Having said that, the excercise of imagination, creativity, and attempting to answer questions about where we might be going, why, and how is well worthwhile. Trying to envision the future means that if we don't like a particular vision, we could start taking steps to see it doesn't come to past. If we never look ahead, we'll be constantly surprised by one situation after another. The ideas themselves may not be workable, but the idea that gets people thinking about the ideas is not only workable, but valuable to our societies.

And besides, it was probably a fun project, which makes education enjoyable, which is really something lacking from many post secondary settings.


Posted by: Tomb on 22 Sep 04

different people have a different perspective regarding the future, but most of them consider relying on the technology, my point of view is only that the only reliable source 4 us is nature and as far as futuristic needs are concerned only nature can fulfill them if used wisely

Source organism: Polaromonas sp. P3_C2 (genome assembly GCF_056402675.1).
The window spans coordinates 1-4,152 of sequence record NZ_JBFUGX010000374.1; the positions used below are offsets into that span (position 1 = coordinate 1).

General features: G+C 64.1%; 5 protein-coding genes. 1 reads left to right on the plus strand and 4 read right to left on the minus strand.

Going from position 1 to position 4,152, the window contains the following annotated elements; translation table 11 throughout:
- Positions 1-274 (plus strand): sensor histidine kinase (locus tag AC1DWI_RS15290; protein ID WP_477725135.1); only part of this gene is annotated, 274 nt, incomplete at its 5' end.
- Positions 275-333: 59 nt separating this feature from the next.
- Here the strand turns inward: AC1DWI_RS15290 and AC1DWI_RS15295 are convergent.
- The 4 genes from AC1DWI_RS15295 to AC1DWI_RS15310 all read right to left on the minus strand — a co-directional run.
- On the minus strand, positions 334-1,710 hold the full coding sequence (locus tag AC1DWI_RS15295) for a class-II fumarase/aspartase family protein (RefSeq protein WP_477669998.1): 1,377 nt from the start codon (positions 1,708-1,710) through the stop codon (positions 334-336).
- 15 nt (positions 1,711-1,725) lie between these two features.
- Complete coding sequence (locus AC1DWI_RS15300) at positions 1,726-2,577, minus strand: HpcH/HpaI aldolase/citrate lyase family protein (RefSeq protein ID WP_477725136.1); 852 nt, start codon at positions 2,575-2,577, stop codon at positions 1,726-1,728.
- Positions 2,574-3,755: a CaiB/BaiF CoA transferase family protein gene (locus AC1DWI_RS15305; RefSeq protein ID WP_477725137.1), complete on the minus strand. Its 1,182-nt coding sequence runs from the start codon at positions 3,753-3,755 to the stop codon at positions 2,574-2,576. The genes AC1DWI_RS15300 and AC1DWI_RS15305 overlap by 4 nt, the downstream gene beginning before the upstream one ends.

are any pictures of some of the entries available?


Posted by: uttara on 25 Sep 04

The entries which formed the part of the competition were far beyond the imagination that we were expecting , we had had a great amount of research ourselves even before we set the brief , and amazingly the imaginations and the work portrayed were far beyond what we had found in the documentations and the ideas of many significant scientists and innovators .....solutions by the students have shown greater innovations and a wide realm to horizons of thinking .

Regards,
Annual N.A.S.A. Design Competition Co-ordinator
L.B. Hiray College Of Architecture
Mumbai


Posted by: Himanshu Chopra on 30 Sep 04